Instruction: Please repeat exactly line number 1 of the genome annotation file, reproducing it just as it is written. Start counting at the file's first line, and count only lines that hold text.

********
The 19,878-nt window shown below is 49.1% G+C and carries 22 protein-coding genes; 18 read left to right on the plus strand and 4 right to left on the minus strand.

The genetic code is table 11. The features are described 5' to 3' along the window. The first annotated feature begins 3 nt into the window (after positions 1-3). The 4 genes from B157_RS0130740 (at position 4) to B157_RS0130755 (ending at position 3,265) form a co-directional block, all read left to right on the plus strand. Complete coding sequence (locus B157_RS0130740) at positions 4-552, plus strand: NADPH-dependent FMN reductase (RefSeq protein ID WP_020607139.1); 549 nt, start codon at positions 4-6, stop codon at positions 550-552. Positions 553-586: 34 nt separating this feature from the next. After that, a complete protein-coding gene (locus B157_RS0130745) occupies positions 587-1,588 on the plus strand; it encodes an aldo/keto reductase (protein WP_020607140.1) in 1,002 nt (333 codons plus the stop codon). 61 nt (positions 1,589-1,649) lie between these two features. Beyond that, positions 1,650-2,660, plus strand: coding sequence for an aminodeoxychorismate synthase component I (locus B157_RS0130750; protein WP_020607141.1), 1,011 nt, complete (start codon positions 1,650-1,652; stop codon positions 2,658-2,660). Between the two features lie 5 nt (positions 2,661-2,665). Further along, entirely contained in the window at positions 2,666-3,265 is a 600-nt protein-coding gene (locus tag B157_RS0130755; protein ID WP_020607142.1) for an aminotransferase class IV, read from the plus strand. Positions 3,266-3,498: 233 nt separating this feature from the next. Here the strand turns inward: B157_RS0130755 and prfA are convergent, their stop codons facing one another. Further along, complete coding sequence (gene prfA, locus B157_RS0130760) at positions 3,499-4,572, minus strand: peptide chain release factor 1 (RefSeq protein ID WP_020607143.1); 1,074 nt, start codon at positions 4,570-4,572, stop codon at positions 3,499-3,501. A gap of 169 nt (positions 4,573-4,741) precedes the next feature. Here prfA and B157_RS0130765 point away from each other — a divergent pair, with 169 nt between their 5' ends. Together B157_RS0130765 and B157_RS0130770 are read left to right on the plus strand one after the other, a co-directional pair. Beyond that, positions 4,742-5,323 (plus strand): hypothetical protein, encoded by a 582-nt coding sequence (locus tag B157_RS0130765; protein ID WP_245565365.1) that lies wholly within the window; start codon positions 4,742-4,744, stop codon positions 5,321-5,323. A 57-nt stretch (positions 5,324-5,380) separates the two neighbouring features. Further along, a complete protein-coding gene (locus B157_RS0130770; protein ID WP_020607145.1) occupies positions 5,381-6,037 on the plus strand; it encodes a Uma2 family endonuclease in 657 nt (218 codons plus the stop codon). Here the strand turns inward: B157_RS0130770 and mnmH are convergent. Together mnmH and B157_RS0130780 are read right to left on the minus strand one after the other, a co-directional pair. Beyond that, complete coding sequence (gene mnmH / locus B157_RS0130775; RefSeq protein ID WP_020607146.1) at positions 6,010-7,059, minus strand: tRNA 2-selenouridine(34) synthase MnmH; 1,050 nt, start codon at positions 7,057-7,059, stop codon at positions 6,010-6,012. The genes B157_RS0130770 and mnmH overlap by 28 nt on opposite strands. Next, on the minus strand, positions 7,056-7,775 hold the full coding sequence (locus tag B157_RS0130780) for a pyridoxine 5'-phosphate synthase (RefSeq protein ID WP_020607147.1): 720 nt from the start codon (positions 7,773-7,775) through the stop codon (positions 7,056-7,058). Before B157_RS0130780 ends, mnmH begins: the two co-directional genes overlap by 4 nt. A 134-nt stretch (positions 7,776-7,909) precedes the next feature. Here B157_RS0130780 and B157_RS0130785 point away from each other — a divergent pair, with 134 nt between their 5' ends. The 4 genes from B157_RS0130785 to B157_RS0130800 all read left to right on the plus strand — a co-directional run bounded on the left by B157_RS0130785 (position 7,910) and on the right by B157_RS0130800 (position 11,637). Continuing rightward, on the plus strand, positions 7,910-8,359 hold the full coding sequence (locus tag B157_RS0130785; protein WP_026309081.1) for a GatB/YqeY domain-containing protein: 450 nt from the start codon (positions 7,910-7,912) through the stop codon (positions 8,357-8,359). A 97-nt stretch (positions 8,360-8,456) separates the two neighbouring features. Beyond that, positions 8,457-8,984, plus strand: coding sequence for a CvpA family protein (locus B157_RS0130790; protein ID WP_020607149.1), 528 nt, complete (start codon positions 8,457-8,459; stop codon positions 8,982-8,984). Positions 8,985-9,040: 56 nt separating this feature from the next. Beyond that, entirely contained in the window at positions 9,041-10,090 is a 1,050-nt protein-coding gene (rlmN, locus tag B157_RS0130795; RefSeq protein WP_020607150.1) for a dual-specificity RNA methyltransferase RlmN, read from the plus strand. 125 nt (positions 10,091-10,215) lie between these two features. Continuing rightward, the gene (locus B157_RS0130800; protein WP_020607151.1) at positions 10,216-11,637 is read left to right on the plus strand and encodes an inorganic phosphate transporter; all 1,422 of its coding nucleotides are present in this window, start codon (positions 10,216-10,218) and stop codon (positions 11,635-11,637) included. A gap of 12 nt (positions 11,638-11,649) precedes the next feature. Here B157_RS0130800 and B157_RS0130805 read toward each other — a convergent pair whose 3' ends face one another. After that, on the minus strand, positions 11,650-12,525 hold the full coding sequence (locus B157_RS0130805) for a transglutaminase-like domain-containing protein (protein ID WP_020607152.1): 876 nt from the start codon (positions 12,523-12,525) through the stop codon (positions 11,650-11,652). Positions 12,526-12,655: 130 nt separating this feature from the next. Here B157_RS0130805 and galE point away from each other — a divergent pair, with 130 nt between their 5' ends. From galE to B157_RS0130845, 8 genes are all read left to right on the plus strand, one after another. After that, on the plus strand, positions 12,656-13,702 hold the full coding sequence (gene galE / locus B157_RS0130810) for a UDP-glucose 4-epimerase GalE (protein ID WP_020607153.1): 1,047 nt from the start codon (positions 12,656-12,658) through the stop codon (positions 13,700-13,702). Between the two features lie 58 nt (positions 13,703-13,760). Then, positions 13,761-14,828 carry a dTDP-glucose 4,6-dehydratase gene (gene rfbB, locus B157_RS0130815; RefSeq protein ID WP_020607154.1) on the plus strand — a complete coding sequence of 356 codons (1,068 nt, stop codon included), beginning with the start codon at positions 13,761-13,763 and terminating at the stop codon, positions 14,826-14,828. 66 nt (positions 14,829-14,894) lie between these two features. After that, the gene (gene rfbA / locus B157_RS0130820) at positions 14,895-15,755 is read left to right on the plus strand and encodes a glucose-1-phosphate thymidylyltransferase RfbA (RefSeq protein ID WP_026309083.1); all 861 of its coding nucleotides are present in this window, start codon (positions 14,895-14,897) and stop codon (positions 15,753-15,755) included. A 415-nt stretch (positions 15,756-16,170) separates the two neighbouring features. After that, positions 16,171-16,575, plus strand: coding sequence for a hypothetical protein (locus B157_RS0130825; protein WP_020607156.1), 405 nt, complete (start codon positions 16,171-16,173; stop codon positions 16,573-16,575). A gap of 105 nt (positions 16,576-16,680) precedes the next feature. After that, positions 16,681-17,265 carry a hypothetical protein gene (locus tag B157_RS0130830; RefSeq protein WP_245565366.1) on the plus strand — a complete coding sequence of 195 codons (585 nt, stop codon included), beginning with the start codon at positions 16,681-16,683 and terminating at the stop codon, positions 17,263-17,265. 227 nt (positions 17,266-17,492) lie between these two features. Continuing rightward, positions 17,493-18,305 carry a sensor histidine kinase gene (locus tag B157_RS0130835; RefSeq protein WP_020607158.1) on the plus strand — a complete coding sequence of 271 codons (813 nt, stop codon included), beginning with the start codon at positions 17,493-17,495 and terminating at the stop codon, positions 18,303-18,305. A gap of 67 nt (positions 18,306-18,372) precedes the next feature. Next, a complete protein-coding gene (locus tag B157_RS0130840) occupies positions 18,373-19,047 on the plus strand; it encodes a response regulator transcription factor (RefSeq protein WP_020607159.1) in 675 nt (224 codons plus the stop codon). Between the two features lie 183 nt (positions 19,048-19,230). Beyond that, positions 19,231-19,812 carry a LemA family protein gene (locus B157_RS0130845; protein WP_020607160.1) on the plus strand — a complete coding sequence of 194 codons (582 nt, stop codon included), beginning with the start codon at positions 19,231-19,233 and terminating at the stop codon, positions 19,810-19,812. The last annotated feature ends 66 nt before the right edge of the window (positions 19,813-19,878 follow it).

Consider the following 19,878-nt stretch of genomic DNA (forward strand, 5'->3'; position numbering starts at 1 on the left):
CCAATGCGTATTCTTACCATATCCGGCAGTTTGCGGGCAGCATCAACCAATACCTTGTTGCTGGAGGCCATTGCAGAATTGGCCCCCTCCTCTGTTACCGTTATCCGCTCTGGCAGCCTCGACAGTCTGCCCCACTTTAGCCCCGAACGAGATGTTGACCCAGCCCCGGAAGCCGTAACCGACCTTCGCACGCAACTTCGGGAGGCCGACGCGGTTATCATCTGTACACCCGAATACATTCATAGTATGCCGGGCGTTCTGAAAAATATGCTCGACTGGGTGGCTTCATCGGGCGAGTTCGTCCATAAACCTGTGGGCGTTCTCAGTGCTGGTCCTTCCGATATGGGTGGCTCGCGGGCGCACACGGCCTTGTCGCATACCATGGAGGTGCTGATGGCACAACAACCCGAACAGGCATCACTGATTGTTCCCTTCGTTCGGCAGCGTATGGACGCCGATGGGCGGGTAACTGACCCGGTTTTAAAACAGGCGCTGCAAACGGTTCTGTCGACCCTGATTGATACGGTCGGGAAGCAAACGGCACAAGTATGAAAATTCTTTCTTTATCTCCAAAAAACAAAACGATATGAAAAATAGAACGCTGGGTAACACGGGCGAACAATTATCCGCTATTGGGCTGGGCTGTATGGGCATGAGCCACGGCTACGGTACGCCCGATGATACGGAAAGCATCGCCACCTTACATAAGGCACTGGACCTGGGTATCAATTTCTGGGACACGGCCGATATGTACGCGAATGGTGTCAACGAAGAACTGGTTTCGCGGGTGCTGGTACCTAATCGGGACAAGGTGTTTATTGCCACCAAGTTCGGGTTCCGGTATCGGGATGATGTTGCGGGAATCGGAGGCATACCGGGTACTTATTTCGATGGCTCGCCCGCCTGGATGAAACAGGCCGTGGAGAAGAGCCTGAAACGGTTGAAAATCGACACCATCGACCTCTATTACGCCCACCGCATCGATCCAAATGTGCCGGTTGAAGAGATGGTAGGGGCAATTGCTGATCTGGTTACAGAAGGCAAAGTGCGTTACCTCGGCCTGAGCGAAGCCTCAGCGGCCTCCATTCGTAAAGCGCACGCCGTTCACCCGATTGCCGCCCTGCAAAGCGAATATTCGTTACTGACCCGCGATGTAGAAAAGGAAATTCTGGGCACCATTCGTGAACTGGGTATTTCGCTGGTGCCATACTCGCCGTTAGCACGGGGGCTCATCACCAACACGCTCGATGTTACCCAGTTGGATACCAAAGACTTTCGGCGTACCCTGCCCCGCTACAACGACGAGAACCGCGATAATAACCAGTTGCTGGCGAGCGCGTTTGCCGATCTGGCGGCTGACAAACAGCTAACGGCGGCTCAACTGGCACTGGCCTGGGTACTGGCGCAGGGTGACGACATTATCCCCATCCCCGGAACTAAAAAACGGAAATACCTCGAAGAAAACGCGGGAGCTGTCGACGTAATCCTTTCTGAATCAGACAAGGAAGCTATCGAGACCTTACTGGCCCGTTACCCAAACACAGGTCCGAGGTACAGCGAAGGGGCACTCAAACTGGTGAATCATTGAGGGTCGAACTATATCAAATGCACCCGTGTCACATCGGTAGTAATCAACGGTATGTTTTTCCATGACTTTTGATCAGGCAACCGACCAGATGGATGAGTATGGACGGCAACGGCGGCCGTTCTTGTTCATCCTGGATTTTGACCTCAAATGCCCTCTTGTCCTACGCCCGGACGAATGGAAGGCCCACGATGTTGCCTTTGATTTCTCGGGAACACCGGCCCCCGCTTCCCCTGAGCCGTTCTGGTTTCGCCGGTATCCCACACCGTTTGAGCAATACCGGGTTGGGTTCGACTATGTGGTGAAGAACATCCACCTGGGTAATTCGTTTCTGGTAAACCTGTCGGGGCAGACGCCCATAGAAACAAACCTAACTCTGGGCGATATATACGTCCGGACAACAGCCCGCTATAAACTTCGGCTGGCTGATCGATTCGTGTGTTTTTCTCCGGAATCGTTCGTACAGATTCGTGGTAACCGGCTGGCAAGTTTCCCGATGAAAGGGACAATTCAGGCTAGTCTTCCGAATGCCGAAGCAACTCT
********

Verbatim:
The 19,878-nt window shown below is 49.1% G+C and carries 22 protein-coding genes; 18 read left to right on the plus strand and 4 right to left on the minus strand.